The War Of Words Continues Between The President And Pelosi

Just when we thought that the tension could get any thicker on Capitol Hill, hatchets began hanging in the air – courtesy of House Speaker Nancy Pelosi AND President Trump. Yesterday began with a briefing from Pelosi – where she didn’t mince words and raised serious questions about Trump's mental stability.

After suggesting he had something of a meltdown at the previous day’s meeting, Pelosi said members of Trump's family or administration should consider staging an "intervention" with the President. She also said she’d “pray for him.” As we told you yesterday, Trump had already disputed reports about his demeanor at the three-minute meeting with Democrats – insisting that he was very calm.

As for Trump, he’s calling Pelosi’s comments “a nasty statement.” Speaking at an event, he the "rage narrative" false and is being promoted by a "Fake News Media." He called the media “corrupt” and referred to Pelosi as “a mess.” And he wasn’t above questioning Pelosi’s mental state either – saying she wasn’t able to comprehend the new North American trade deal. Not surprisingly, Trump also had some choice words for "sad" Senate Minority Leader Chuck Schumer.

And in an interesting moment during yesterday’s press event, the President polled a number of his staffers in front of the media to back up his assertion that he was calm when meeting with Pelosi and Schumer and said he could produce “25 more people to say the same thing.”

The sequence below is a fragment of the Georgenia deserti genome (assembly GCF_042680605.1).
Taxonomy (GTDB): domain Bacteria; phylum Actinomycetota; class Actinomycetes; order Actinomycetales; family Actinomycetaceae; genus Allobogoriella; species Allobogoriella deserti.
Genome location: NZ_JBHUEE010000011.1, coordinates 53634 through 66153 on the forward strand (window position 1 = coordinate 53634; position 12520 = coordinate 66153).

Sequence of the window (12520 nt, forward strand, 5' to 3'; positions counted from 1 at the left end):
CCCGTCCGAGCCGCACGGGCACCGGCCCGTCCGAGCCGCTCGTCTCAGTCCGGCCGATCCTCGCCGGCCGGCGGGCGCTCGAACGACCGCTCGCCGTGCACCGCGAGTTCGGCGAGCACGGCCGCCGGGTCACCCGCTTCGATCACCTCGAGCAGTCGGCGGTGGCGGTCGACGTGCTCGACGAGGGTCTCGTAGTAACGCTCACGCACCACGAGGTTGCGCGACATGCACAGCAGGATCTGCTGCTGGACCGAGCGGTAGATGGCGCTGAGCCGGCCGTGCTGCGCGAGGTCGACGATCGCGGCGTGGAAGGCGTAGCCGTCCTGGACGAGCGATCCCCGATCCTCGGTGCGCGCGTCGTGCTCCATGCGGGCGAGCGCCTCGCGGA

Meanwhile…Doctored videos of Speaker Nancy Pelosi are spreading on social media…with some help from President Trump. Videos from Pelosi’s Wednesday speech at the Center for American Progress are altered to make her sound like she's slurring her words. While the origin of the video is unknown, it’s spreading like wildfire. President Trump's personal attorney, Rudy Giuliani, tweeted – and later deleted – a link to the doctored video. But last night? Mr. Trump tweeted a different video of the Speaker that was selectively edited to focus on moments when she paused or stumbled.

Source: Washington Post